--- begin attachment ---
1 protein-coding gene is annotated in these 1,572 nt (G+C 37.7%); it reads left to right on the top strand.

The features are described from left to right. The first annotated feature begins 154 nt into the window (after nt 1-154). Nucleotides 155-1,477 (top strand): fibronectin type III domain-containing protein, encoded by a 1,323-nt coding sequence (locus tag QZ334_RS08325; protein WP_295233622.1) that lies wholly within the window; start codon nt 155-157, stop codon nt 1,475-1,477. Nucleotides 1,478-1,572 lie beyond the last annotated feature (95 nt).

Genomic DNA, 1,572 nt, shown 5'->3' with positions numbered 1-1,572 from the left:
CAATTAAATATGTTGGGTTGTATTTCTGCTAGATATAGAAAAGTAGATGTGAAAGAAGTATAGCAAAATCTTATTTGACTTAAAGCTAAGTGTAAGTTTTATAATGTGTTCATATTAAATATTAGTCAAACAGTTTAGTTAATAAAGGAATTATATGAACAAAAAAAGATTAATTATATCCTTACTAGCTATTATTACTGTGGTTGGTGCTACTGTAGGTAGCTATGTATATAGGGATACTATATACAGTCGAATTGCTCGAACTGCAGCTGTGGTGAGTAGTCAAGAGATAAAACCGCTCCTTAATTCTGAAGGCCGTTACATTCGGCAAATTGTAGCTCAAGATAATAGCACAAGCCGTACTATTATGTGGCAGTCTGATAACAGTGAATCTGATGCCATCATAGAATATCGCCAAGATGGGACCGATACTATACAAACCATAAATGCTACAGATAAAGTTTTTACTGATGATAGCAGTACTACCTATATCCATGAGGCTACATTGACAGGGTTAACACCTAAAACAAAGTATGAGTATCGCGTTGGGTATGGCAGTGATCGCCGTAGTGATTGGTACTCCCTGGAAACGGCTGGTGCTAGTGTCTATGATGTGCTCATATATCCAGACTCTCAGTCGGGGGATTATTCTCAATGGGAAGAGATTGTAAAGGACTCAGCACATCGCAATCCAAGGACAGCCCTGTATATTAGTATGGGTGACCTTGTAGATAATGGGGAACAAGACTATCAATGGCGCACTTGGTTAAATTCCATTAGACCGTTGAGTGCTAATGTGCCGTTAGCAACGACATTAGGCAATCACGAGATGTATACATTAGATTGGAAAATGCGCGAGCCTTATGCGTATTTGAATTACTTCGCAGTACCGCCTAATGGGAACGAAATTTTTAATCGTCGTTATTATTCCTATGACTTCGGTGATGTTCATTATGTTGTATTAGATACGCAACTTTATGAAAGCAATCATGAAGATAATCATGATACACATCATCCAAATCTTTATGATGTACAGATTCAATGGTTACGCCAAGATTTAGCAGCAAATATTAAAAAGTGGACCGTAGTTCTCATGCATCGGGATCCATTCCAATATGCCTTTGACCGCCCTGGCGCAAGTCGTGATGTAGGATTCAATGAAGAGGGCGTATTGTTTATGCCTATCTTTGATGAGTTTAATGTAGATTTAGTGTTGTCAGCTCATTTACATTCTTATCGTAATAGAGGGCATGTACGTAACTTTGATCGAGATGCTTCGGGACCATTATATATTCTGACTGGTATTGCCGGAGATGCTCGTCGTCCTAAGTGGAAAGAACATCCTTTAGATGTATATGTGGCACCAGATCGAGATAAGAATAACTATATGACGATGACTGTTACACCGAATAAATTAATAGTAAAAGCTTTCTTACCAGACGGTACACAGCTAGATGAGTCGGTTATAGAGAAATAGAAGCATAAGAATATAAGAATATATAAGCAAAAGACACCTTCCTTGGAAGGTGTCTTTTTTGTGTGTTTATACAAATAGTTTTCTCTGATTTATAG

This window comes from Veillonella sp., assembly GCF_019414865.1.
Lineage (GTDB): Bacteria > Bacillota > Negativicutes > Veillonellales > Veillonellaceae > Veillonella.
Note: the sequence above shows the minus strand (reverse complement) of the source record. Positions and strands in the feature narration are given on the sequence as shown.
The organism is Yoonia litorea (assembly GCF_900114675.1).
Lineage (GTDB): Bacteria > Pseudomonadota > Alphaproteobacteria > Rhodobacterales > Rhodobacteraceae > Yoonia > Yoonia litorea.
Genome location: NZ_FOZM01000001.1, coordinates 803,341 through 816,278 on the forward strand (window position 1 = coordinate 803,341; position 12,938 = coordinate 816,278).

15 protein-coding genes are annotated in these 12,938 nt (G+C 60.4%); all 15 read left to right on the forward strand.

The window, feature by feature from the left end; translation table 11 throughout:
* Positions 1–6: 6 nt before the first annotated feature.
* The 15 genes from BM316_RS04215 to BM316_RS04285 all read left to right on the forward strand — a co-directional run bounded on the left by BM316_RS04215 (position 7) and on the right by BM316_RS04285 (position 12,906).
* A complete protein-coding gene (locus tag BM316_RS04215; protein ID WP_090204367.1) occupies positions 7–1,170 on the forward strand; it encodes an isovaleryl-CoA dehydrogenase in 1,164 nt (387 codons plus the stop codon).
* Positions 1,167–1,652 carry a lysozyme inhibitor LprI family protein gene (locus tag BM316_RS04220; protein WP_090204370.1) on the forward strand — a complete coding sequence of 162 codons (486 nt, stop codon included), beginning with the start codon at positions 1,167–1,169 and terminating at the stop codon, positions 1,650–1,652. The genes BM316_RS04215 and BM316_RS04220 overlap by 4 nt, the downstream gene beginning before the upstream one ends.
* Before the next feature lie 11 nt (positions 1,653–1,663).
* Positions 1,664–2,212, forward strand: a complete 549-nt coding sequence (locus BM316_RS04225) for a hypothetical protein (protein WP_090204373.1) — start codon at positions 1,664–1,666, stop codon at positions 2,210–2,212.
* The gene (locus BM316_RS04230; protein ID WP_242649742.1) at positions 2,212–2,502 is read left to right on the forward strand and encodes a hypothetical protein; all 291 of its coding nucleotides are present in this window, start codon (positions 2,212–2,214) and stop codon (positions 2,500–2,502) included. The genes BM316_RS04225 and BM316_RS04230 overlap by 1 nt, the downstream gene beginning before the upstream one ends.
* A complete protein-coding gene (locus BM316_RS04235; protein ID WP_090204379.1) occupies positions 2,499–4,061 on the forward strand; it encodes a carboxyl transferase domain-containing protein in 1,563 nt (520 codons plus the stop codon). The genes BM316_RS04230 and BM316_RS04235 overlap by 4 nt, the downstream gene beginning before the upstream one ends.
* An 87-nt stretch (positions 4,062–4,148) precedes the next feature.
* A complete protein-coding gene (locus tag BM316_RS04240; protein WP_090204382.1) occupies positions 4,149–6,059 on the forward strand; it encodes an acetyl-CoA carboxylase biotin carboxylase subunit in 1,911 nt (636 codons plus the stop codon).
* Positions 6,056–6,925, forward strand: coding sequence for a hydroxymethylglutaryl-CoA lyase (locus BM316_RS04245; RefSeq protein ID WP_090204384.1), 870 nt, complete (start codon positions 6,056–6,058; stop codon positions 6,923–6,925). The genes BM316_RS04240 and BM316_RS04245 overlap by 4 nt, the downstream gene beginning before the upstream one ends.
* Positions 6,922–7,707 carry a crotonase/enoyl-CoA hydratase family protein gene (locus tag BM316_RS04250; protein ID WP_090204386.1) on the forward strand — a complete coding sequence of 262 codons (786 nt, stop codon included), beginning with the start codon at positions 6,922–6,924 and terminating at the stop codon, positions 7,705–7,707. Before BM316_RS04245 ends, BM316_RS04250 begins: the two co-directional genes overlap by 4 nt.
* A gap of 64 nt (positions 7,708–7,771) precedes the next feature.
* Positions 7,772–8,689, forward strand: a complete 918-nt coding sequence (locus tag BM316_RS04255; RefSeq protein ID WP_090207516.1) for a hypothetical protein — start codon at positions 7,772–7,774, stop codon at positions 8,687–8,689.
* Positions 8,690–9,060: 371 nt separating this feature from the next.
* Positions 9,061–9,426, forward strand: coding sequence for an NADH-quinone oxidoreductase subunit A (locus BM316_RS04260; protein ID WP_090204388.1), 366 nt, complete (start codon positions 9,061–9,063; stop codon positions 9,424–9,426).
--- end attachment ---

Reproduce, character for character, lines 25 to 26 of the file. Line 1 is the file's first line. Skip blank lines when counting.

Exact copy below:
* A gap of 64 nt (positions 7,708–7,771) precedes the next feature.
* Positions 7,772–8,689, forward strand: a complete 918-nt coding sequence (locus tag BM316_RS04255; RefSeq protein ID WP_090207516.1) for a hypothetical protein — start codon at positions 7,772–7,774, stop codon at positions 8,687–8,689.